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The orderly shutdown means coming into work, business as usual, even when nothing about this is usual. It is wishing colleagues a “happy” furlough, and then wincing at whether such a salutation is appropriate. It is a mood of resolute “que sera sera,” blended with frustration and worry about all the things that are not getting done while you are not there to do them.
“It’s upsetting,” said Virginia Mathis, a furloughed employee at the Department of Housing and Urban Development. “We’re very hardworking people — we do a lot for people across the country. And I feel that we’re obviously being used as a political pawn, but we’re also not being valued for what we do.”
On Tuesday, Mathis, a housing management specialist, had gone to her office just for an hour, to change her e-mail auto-reply message and voice-mail greeting, instructing callers to “please either leave a message or call us back when the government reopens.”
Whenever that is.
Once the four hours allotted for orderly shutdown were over, there was no order in the immediate future. Only an empty afternoon, threatening to stretch into the rest of the week, or month, or quarter.
At the American Battle Monuments Commission, Sarah Herrmann cleaned out her desk by assembling a bag of shoes. “I usually keep my high heels at work,” said the digital communications manager, but she figured she might need them during the shutdown. She spent her four hours unpublishing the agency’s Facebook page, disabling the YouTube comments. Down the hall, one of her colleagues was making sure that some Mall kiosks were properly closed. Another was phoning contractors, leaving them shutdown messages.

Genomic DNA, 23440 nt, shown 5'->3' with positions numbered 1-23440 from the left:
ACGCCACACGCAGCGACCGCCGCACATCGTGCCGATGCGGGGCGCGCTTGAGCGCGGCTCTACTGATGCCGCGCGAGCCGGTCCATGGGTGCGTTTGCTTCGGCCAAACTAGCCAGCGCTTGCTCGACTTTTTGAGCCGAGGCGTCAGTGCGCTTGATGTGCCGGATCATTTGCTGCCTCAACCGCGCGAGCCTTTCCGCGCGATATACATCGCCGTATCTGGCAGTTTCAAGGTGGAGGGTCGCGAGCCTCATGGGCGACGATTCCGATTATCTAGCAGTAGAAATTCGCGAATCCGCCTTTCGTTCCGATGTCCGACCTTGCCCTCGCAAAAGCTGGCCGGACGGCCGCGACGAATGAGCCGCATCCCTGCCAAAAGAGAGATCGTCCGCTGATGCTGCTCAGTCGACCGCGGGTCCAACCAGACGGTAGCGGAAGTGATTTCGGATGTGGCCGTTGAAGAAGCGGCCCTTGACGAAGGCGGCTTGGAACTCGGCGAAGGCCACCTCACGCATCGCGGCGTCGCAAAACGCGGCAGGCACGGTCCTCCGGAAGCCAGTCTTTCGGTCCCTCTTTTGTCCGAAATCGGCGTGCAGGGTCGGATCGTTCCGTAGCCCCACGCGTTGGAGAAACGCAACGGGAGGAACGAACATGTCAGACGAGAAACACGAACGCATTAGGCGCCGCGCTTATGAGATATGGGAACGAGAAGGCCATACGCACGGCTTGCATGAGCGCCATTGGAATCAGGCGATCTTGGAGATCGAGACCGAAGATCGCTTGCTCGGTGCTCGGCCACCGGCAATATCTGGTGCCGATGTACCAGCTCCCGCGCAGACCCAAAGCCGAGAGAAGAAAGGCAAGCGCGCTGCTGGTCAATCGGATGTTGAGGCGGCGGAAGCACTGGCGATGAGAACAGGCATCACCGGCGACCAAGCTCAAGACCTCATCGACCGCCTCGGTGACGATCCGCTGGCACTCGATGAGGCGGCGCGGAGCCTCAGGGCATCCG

This colleague was Tim Nosal, the director of public affairs.
At 9:17, Nosal composed his out-of-office e-mail.
At 9:26, he recorded his out-of-office voice mail.
At about 9:55, John Brennan, the commission’s human resources chief, poked his head in the door. He was carrying a manila folder with a dwindling stack of two-page letters. Orderly-shutdown letters.
“All right,” Brennan says. “Basically, it says you’re on furlough.” Brennan, who himself would be furloughed once his furlough duties were finished, said that management would try to send an e-mail out, letting employees know when the shutdown ended. But because nobody on furlough is supposed to be checking work e-mail, Brennan said, if Nosal happened to hear elsewhere that the government is back in session, he should just come on back in. “We’ll be waiting for you.”
Nosal worried about all the visitors to the foreign cemeteries — the people who had spent years saving up for trips to visit the gravestones of loved ones and who would now arrive to find those cemeteries closed. But it was almost 11 a.m. “Okay,” he said, gathering his jacket and heading toward the exit. There was nothing more he could do. He had been shut down, orderly, and his four hours were up.
Victoria St. Martin contributed to this report.